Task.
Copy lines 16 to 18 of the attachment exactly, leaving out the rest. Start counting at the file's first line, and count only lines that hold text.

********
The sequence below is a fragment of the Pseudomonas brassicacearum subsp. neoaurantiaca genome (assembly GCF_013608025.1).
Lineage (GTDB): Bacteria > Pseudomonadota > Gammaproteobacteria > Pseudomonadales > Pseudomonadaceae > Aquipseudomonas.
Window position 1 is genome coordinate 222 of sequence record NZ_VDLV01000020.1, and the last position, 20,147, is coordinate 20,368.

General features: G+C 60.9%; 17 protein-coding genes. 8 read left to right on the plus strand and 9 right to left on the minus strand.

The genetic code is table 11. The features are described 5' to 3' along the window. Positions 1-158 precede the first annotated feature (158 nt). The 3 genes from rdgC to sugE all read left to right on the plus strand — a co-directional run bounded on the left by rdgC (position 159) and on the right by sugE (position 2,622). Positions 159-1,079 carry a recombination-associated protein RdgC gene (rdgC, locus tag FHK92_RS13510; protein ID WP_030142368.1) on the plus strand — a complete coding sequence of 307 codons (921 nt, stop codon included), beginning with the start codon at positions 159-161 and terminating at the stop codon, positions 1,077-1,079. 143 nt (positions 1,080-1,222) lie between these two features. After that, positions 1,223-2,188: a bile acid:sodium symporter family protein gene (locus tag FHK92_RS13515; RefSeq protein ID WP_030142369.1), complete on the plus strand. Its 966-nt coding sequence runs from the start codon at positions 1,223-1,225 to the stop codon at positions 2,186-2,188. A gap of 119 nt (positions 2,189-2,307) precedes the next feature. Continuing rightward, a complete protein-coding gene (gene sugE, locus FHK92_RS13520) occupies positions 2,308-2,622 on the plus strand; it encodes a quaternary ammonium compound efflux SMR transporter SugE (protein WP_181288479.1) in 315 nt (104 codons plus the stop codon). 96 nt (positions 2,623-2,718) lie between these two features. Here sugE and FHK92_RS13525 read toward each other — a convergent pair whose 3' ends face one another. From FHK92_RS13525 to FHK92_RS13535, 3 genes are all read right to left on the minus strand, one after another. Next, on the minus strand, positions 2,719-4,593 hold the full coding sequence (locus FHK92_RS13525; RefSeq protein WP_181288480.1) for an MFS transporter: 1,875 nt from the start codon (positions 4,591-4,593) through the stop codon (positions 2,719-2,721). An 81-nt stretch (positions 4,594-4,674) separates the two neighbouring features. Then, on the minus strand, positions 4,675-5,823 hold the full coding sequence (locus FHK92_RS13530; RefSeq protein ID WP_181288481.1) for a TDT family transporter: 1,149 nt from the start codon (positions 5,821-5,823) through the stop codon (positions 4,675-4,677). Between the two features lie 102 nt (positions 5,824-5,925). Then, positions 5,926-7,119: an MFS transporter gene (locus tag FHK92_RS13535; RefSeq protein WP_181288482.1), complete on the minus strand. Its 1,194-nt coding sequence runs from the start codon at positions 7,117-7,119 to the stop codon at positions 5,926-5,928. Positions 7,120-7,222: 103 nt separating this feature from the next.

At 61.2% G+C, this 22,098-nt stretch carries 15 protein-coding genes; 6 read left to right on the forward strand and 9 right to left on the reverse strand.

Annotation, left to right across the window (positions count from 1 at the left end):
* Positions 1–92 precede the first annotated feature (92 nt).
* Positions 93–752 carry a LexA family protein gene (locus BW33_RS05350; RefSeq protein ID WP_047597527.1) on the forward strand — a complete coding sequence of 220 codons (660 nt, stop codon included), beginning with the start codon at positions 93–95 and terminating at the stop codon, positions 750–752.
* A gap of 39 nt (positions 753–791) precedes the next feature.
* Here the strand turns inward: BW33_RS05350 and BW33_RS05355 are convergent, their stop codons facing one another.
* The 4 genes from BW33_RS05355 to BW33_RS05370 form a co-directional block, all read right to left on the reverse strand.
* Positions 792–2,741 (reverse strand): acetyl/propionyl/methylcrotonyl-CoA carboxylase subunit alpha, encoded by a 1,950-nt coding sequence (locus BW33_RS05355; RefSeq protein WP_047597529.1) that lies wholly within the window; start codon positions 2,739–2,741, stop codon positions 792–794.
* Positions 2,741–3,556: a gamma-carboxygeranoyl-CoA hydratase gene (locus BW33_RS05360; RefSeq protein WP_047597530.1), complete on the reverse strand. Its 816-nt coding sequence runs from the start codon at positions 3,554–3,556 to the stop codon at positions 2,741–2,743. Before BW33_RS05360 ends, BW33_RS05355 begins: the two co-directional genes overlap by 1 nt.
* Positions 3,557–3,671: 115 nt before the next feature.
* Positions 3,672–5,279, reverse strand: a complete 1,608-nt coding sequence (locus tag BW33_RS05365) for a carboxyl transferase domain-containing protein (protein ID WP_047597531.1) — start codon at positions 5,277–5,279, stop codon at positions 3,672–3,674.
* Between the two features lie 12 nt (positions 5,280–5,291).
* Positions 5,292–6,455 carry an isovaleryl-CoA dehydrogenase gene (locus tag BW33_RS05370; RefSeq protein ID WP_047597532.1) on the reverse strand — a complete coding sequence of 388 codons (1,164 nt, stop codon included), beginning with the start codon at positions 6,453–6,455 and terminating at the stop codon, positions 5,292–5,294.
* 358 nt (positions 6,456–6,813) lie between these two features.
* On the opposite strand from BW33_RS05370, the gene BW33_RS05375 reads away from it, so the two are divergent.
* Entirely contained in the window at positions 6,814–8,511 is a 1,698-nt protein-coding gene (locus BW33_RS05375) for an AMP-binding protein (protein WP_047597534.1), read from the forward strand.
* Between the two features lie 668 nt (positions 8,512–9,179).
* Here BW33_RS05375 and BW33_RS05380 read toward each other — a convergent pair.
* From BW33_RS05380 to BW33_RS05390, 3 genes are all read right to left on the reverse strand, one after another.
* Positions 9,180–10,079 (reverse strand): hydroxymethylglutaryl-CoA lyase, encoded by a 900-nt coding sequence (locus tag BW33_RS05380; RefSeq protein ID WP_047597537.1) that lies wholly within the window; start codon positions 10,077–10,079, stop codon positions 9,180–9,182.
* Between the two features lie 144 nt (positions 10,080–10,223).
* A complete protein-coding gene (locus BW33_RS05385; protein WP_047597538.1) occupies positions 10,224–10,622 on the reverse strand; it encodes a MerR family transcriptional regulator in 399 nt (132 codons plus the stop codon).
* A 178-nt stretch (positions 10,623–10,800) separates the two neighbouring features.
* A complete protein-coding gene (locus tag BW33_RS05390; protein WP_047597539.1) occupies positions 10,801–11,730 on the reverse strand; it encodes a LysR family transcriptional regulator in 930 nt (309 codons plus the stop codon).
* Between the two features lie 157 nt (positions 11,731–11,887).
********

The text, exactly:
* Positions 3,672–5,279, reverse strand: a complete 1,608-nt coding sequence (locus tag BW33_RS05365) for a carboxyl transferase domain-containing protein (protein ID WP_047597531.1) — start codon at positions 5,277–5,279, stop codon at positions 3,672–3,674.
* Between the two features lie 12 nt (positions 5,280–5,291).
* Positions 5,292–6,455 carry an isovaleryl-CoA dehydrogenase gene (locus tag BW33_RS05370; RefSeq protein ID WP_047597532.1) on the reverse strand — a complete coding sequence of 388 codons (1,164 nt, stop codon included), beginning with the start codon at positions 6,453–6,455 and terminating at the stop codon, positions 5,292–5,294.